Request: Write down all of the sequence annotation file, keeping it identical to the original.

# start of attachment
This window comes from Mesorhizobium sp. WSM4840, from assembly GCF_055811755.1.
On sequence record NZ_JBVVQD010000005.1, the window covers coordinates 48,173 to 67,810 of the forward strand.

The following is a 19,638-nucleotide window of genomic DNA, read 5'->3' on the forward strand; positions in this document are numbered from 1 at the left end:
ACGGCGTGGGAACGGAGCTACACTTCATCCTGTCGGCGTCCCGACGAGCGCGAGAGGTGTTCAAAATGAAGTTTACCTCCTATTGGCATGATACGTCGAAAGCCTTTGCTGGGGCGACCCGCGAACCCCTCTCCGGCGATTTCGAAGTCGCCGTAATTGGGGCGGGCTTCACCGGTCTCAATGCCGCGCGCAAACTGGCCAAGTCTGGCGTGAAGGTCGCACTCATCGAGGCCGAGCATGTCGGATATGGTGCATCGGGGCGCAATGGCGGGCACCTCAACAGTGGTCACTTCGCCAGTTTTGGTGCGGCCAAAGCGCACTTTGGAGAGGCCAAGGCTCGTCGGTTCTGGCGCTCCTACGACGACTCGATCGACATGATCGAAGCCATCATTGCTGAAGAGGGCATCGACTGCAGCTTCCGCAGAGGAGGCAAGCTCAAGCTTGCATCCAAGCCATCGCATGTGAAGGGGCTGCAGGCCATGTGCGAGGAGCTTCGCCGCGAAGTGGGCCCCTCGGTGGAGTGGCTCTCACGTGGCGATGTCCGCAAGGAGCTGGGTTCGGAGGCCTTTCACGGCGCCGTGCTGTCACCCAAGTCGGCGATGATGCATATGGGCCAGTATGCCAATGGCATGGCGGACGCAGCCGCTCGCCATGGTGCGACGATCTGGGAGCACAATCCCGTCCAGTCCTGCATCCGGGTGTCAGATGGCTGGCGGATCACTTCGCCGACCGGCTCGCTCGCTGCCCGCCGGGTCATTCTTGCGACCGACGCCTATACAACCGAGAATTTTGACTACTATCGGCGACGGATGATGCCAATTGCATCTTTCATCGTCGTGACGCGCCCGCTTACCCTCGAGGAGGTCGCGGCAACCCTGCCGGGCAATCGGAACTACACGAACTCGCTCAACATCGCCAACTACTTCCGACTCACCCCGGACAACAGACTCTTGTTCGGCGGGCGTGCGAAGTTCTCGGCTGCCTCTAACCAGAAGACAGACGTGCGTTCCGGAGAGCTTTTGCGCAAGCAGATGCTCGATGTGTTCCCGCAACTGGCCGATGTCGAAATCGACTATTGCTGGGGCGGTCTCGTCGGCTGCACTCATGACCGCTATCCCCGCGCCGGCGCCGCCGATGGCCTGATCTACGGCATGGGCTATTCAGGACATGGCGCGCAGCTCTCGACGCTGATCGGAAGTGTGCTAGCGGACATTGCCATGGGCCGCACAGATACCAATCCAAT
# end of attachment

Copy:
This window comes from Mesorhizobium sp. WSM4840, from assembly GCF_055811755.1.
On sequence record NZ_JBVVQD010000005.1, the window covers coordinates 48,173 to 67,810 of the forward strand.

The following is a 19,638-nucleotide window of genomic DNA, read 5'->3' on the forward strand; positions in this document are numbered from 1 at the left end:
ACGGCGTGGGAACGGAGCTACACTTCATCCTGTCGGCGTCCCGACGAGCGCGAGAGGTGTTCAAAATGAAGTTTACCTCCTATTGGCATGATACGTCGAAAGCCTTTGCTGGGGCGACCCGCGAACCCCTCTCCGGCGATTTCGAAGTCGCCGTAATTGGGGCGGGCTTCACCGGTCTCAATGCCGCGCGCAAACTGGCCAAGTCTGGCGTGAAGGTCGCACTCATCGAGGCCGAGCATGTCGGATATGGTGCATCGGGGCGCAATGGCGGGCACCTCAACAGTGGTCACTTCGCCAGTTTTGGTGCGGCCAAAGCGCACTTTGGAGAGGCCAAGGCTCGTCGGTTCTGGCGCTCCTACGACGACTCGATCGACATGATCGAAGCCATCATTGCTGAAGAGGGCATCGACTGCAGCTTCCGCAGAGGAGGCAAGCTCAAGCTTGCATCCAAGCCATCGCATGTGAAGGGGCTGCAGGCCATGTGCGAGGAGCTTCGCCGCGAAGTGGGCCCCTCGGTGGAGTGGCTCTCACGTGGCGATGTCCGCAAGGAGCTGGGTTCGGAGGCCTTTCACGGCGCCGTGCTGTCACCCAAGTCGGCGATGATGCATATGGGCCAGTATGCCAATGGCATGGCGGACGCAGCCGCTCGCCATGGTGCGACGATCTGGGAGCACAATCCCGTCCAGTCCTGCATCCGGGTGTCAGATGGCTGGCGGATCACTTCGCCGACCGGCTCGCTCGCTGCCCGCCGGGTCATTCTTGCGACCGACGCCTATACAACCGAGAATTTTGACTACTATCGGCGACGGATGATGCCAATTGCATCTTTCATCGTCGTGACGCGCCCGCTTACCCTCGAGGAGGTCGCGGCAACCCTGCCGGGCAATCGGAACTACACGAACTCGCTCAACATCGCCAACTACTTCCGACTCACCCCGGACAACAGACTCTTGTTCGGCGGGCGTGCGAAGTTCTCGGCTGCCTCTAACCAGAAGACAGACGTGCGTTCCGGAGAGCTTTTGCGCAAGCAGATGCTCGATGTGTTCCCGCAACTGGCCGATGTCGAAATCGACTATTGCTGGGGCGGTCTCGTCGGCTGCACTCATGACCGCTATCCCCGCGCCGGCGCCGCCGATGGCCTGATCTACGGCATGGGCTATTCAGGACATGGCGCGCAGCTCTCGACGCTGATCGGAAGTGTGCTAGCGGACATTGCCATGGGCCGCACAGATACCAATCCAAT